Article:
I do feel I improved upon Assignment 1 with my second assignment although perhaps it has taken a step sideways as well. Instead of shooting handheld and sometimes grabbing opportunistic shots, the vast majority of the images I made for Assignment 2 were set up on a tripod and carefully considered. This approach can mean I am less able to capture the moment; maybe the reason I was drawn to the setting at the time. However, I found due to the nature of the project I was more drawn to the scene rather than the serendipitous activities that might be occurring as soon as I arrived.
Furthermore, I have experienced that by setting up the tripod and waiting for something more interesting to pass across the camera’s vision (mainly people passing by), I was able to time the taking of the images much better and they appeared as interesting as capturing the moment. It also allowed me to level the camera as well as I could and take into consideration converging verticals form the camera pointing up or down and in general compose the image much more deliberately. This included juxtaposing the old and new within Deptford in single images much more tellingly.
As well as this I took the slightly controversial decision to take further advantage of the tripod set up to introduce a composite approach to making the images. I would deem this controversial because the images are no longer strictly ‘photographs’ as they combine separate moments into one and so lose the realism rhetoric of traditional documentary photography. The composite approach also importantly starts to invent meaning that wasn’t there as parts of the image are combined to create different juxtapositions within the image. For example in my eyes the spacing between people passing by (who weren’t there at the same time) allows a much more orderly depiction of Deptford. There is also the potential for narrative between the different people in the scene as well as their surroundings. This potential for narrative is one area I feel I could develop going forwards as only some images exhibited this narrative in my opinion.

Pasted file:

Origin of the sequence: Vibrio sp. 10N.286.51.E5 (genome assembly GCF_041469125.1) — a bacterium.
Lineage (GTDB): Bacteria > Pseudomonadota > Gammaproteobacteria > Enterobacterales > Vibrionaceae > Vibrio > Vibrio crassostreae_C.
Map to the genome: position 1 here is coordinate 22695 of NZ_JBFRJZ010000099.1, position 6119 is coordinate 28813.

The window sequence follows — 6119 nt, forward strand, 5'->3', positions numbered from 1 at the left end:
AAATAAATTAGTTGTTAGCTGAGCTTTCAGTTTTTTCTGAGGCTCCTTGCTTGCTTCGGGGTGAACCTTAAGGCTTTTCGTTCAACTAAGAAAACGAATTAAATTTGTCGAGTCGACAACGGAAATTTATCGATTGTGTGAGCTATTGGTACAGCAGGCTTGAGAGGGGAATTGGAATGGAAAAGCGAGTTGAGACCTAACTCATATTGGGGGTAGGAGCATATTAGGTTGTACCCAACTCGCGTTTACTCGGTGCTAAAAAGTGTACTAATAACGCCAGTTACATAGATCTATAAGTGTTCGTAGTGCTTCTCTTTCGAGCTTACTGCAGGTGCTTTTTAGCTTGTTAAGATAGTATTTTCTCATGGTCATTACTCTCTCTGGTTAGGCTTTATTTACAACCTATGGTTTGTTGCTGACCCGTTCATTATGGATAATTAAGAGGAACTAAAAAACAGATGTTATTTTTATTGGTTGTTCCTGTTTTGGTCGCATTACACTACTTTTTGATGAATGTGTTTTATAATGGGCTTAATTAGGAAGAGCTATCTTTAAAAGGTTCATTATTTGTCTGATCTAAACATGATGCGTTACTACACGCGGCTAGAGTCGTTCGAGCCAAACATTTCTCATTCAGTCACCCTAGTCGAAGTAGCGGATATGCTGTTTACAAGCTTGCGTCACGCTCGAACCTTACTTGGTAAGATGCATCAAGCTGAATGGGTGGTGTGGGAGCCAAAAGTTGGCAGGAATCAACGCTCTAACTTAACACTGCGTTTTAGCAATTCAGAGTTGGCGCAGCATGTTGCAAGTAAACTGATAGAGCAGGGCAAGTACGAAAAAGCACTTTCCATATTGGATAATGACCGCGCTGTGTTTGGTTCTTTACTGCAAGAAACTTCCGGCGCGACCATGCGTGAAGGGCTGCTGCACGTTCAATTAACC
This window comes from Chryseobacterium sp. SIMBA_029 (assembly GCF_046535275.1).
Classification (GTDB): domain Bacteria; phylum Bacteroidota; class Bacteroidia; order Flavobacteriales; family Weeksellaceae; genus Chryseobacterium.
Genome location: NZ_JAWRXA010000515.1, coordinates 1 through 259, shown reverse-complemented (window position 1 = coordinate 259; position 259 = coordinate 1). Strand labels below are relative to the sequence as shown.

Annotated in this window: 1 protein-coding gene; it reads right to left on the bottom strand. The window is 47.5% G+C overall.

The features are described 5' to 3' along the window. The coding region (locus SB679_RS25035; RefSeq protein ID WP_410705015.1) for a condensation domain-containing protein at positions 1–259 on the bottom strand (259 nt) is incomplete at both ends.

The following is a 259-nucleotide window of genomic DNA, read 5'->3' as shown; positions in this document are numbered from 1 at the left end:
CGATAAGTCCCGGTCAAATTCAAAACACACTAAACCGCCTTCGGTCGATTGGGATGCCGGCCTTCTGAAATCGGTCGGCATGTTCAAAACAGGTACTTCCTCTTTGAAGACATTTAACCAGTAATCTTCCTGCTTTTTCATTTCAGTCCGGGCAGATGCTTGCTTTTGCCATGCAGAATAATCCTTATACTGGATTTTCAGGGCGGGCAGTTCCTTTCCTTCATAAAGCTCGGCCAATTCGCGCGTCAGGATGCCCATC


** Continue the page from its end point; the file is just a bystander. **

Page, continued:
Other areas my body of work could improve, from my point of view, is the volume of the work produced. When I exhibit the work, I would like there to be more to look at, in terms of quantity not quality in order to keep the viewers’ attention and give a more widespread overall view of Deptford. I feel 11 images is not a great number to keep the viewers occupied. Having said this, it is a challenge to find settings where it is clear there is a juxtaposition between old and new in Deptford, simply because there is little of the old Deptford still around.
Another area I could see improving is the context surrounding the images. I have come to realise that content is only part of how the viewer responds to the project. I have realised this in part from reading Allan Sekula’s On the Invention of Photographic Meaning (1982). In response to this essay I have decided to name the photographs quite objectively while revealing their location. The location is revealed in the form of latitude and longitude in a format that can be entered into Google Maps for example. This can then subsequently be explored in Google Street View where the settings for some of the images can be observed to have changed even since the Google Street View images were taken. I have also named the images in an objective manner to reflect my objective stance on Deptford’s regeneration. However, recently I have begun to question my objective stance, since conducting more thorough research into the regeneration.
Sekula, A. (1982) On the Invention of Photographic Meaning. In: Burgin V. (eds) Thinking Photography. Communications and Culture. Palgrave, London